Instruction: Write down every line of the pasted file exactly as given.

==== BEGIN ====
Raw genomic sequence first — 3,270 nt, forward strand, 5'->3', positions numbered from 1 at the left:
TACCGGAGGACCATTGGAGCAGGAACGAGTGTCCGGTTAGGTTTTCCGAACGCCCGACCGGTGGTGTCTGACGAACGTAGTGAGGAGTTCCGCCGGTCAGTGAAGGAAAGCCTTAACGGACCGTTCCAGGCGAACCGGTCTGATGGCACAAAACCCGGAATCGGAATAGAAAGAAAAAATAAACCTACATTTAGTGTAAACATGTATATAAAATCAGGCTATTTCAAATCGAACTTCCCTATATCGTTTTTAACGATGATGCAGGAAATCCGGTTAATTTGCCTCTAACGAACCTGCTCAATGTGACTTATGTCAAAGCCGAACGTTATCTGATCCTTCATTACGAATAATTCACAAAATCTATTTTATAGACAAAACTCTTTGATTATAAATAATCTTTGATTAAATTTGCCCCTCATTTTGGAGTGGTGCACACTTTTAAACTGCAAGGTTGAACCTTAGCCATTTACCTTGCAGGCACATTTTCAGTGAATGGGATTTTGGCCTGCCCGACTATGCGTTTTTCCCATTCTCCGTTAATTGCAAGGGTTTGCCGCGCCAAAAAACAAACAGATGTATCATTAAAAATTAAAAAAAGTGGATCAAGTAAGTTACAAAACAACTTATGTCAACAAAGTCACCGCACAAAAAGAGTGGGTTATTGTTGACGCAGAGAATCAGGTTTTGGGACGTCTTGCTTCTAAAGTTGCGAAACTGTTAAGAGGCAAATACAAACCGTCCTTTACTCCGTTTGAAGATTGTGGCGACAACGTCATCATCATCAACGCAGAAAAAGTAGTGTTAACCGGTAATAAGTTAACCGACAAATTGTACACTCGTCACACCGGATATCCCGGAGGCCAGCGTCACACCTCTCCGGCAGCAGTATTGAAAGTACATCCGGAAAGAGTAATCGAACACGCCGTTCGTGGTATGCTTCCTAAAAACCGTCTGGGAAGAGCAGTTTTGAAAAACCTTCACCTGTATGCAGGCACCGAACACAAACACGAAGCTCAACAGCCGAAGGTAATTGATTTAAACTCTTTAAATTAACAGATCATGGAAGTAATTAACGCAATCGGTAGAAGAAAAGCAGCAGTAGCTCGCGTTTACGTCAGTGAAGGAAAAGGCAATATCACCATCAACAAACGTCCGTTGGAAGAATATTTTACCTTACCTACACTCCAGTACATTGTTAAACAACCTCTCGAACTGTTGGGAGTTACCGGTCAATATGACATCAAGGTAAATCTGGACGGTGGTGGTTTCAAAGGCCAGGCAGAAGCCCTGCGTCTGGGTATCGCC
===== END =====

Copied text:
Raw genomic sequence first — 3,270 nt, forward strand, 5'->3', positions numbered from 1 at the left:
TACCGGAGGACCATTGGAGCAGGAACGAGTGTCCGGTTAGGTTTTCCGAACGCCCGACCGGTGGTGTCTGACGAACGTAGTGAGGAGTTCCGCCGGTCAGTGAAGGAAAGCCTTAACGGACCGTTCCAGGCGAACCGGTCTGATGGCACAAAACCCGGAATCGGAATAGAAAGAAAAAATAAACCTACATTTAGTGTAAACATGTATATAAAATCAGGCTATTTCAAATCGAACTTCCCTATATCGTTTTTAACGATGATGCAGGAAATCCGGTTAATTTGCCTCTAACGAACCTGCTCAATGTGACTTATGTCAAAGCCGAACGTTATCTGATCCTTCATTACGAATAATTCACAAAATCTATTTTATAGACAAAACTCTTTGATTATAAATAATCTTTGATTAAATTTGCCCCTCATTTTGGAGTGGTGCACACTTTTAAACTGCAAGGTTGAACCTTAGCCATTTACCTTGCAGGCACATTTTCAGTGAATGGGATTTTGGCCTGCCCGACTATGCGTTTTTCCCATTCTCCGTTAATTGCAAGGGTTTGCCGCGCCAAAAAACAAACAGATGTATCATTAAAAATTAAAAAAAGTGGATCAAGTAAGTTACAAAACAACTTATGTCAACAAAGTCACCGCACAAAAAGAGTGGGTTATTGTTGACGCAGAGAATCAGGTTTTGGGACGTCTTGCTTCTAAAGTTGCGAAACTGTTAAGAGGCAAATACAAACCGTCCTTTACTCCGTTTGAAGATTGTGGCGACAACGTCATCATCATCAACGCAGAAAAAGTAGTGTTAACCGGTAATAAGTTAACCGACAAATTGTACACTCGTCACACCGGATATCCCGGAGGCCAGCGTCACACCTCTCCGGCAGCAGTATTGAAAGTACATCCGGAAAGAGTAATCGAACACGCCGTTCGTGGTATGCTTCCTAAAAACCGTCTGGGAAGAGCAGTTTTGAAAAACCTTCACCTGTATGCAGGCACCGAACACAAACACGAAGCTCAACAGCCGAAGGTAATTGATTTAAACTCTTTAAATTAACAGATCATGGAAGTAATTAACGCAATCGGTAGAAGAAAAGCAGCAGTAGCTCGCGTTTACGTCAGTGAAGGAAAAGGCAATATCACCATCAACAAACGTCCGTTGGAAGAATATTTTACCTTACCTACACTCCAGTACATTGTTAAACAACCTCTCGAACTGTTGGGAGTTACCGGTCAATATGACATCAAGGTAAATCTGGACGGTGGTGGTTTCAAAGGCCAGGCAGAAGCCCTGCGTCTGGGTATCGCC